Skip to main content

Supply Chain Value Hat Trick: Service, Cost & Cash

How can supply chain add value to the business?

Let’s start with a few definitions.

Definition of Supply Chain

A supply chain is the system of people, assets, activities, and information involved in the production and delivery of goods and services to customers.  

Definition of Supply Chain Management

Supply chain management is the strategy and execution to balance service, cost, and working capital cycle (the time it takes from when you pay for materials, production, and inventory and when you receive payment).

Understanding the Value of Supply Chain in Your Business

Start by asking yourself these provocative questions to understand better how can supply chain adds value to the business. 

  1. What do your service levels to your customers need to be in order to maintain and grow?
  2. How much do you spend on all of your Supply Chain activities and how much is unnecessary? Including:
    • Transportation, Storage, Handling, Packaging, Manufacturing, Personnel/overhead
    • Waste: Expediting, Errors, Inventory Shrink, Production Downtime, Over-Processing, etc.
  3. How much money/credit do you have tied up in Inventory, Receivables, and Payables?

If you’re unsure of the answers, Waypost Advisors’ supply chain consulting can help. Consider this real-world example.

A Food Manufacturer’s Business Value of an Effective Supply Chain

Goal: To Ensure Their Best Return on Capital Invested

A privately-held, $270 million food manufacturing company wanted to ensure they were getting the best return on their capital invested. They needed to understand how their key priorities for improvement aligned with their growth strategy. 

The business’s basic metrics included: 

  • Profitability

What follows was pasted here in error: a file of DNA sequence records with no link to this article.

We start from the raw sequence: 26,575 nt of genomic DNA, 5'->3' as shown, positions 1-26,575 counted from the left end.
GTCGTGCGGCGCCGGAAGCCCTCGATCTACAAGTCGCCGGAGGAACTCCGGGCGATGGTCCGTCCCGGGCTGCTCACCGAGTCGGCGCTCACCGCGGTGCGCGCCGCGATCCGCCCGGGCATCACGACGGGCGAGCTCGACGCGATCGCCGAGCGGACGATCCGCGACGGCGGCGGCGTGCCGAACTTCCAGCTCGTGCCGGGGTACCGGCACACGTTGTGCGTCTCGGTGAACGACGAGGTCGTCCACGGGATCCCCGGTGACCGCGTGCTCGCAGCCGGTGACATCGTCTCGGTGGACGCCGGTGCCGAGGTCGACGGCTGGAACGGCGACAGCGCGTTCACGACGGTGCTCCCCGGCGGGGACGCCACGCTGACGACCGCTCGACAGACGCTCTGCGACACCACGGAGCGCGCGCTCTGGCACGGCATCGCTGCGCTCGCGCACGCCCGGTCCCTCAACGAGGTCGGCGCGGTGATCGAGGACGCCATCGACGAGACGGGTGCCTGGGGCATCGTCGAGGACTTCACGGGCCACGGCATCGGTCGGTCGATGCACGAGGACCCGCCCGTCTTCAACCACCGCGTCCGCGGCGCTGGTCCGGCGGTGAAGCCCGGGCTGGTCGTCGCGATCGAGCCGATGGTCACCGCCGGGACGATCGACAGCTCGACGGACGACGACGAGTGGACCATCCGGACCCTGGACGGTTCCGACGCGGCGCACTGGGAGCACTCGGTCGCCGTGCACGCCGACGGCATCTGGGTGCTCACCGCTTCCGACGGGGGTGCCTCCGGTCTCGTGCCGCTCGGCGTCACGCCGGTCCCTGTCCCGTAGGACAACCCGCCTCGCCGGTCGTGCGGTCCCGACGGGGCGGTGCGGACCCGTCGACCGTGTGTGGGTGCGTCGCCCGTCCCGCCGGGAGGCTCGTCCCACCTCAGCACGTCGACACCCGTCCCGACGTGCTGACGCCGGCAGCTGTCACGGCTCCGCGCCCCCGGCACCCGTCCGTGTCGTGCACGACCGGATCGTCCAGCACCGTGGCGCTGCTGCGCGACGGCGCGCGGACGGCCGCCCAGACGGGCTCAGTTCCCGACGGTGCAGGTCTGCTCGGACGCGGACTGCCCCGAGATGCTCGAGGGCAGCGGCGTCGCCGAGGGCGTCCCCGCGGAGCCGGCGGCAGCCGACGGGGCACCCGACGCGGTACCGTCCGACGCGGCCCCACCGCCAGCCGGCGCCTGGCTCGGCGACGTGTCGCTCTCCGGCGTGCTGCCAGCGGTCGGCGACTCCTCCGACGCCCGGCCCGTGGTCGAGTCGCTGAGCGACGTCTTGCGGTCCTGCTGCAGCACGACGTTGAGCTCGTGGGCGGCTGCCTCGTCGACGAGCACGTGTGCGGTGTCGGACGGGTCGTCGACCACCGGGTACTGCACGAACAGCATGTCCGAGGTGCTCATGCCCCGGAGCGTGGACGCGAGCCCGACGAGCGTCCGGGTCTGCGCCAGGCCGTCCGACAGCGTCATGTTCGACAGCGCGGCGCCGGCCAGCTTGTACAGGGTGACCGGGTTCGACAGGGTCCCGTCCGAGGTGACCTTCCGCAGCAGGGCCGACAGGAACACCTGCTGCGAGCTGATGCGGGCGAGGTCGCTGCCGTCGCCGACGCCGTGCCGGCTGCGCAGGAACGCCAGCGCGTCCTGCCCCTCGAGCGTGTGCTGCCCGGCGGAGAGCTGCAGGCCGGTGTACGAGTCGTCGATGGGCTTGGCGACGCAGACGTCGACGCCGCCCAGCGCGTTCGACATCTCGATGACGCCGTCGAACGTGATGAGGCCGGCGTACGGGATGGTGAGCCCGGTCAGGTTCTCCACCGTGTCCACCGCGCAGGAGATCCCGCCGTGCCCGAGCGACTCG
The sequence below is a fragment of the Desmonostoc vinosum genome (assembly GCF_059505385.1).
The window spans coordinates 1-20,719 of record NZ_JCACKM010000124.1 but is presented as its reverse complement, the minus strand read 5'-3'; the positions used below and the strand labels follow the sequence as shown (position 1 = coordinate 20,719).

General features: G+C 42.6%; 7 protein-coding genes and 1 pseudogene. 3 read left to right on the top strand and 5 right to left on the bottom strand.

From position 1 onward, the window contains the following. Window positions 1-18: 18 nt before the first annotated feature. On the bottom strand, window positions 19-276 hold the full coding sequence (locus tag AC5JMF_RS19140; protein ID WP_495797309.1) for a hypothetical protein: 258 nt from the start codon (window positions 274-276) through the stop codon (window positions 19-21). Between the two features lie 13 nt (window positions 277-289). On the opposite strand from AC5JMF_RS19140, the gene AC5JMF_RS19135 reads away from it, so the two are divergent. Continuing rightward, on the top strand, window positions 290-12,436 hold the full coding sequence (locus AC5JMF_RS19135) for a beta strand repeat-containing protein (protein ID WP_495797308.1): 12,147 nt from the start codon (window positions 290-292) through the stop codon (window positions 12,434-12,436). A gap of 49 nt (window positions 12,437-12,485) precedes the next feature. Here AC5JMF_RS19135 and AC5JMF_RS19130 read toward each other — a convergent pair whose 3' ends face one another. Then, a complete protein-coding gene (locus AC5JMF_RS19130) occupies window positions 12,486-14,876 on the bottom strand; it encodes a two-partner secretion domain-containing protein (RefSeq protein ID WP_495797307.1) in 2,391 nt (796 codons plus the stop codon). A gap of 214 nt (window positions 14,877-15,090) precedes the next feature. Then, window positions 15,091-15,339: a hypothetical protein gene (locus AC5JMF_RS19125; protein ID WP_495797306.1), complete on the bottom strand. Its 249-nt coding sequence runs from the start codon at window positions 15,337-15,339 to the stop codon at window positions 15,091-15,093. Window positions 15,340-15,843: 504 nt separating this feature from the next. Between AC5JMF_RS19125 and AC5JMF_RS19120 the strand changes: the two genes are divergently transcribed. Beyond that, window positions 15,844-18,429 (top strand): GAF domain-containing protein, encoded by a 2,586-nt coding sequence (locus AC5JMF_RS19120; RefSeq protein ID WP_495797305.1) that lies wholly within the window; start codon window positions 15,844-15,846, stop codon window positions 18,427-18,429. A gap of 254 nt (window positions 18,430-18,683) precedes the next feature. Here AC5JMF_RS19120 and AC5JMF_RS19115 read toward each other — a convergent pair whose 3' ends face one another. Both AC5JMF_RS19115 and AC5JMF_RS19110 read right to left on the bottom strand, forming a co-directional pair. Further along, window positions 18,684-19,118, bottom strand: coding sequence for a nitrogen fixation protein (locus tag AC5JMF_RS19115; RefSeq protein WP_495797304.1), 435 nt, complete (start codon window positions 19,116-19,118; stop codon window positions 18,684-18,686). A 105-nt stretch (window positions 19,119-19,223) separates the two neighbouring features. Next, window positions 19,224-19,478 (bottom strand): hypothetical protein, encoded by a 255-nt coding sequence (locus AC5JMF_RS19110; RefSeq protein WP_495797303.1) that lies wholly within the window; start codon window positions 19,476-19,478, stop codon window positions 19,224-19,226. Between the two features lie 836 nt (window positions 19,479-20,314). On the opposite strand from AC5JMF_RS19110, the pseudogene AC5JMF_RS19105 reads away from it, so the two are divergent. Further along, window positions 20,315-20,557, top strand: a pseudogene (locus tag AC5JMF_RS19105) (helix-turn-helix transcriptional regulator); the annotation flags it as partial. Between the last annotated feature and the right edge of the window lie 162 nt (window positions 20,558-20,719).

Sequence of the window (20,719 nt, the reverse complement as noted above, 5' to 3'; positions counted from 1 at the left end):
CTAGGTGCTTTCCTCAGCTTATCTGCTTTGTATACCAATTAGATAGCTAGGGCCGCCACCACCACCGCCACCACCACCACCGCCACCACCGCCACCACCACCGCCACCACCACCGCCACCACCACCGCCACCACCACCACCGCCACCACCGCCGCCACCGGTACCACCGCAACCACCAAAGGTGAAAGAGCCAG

• Number of customer complaints
  • Cost per unit sold

As well as a few others. But they didn’t really have a great idea of where they should focus improvement and what would be the value.

Identifying Their Supply Chain Drivers of Success

With the help of our supply chain advisor, the food manufacturing company was able to understand the details of the key drivers of their business’s success.  

They designed and implemented key performance metrics such as:

  • On Time / In Full Shipment & Delivery to the customer
  • Perfect Order Index – the number of orders shipped without an incident
  • Days of Sales On-Hand (Inventory)
  • Inventory At-Risk (of obsolescence)
  • Cost per Unit Produced & Cost per Unit Shipped
  • First Time Right (% of items produced to-spec without needing rework or further processing)
  • Order Cycle Time (how long it took from order receipt to invoicing)

Four graphs measuring supply chain KPIs

Improving Business Value Within 6 Months

With this information, the food manufacturing company was able to see how they were performing against the areas that were critical to their success, such as:

  • Servicing the customer
  • Cost of goods
  • Minimal working capital requirements 

They created a program to measure the inputs and outputs of capital projects. The program included conducting a root-cause analysis when they did not meet their targets to ensure the effectiveness of their capital investments. 

They also implemented continuous improvement and capital projects to address issues such as:

  • Late shipments
  • Labor overtime
  • Production downtime
  • Excessive inventory

Within 6 months, the food manufacturing company was able to:

  1. Improve their on-time shipment performance by 3%
  2. Drive their operating costs down by 1.7%
  3. Reduce their cash conversion cycle by 4 days

How can supply chain add value to YOUR business?

This is the experience our advisors can bring you!

Our advisors understand the value an effective supply chain can bring to your business. Let’s talk about your supply chain improvement opportunities! Schedule a 30-minute free consultation with our supply chain advisor to learn more.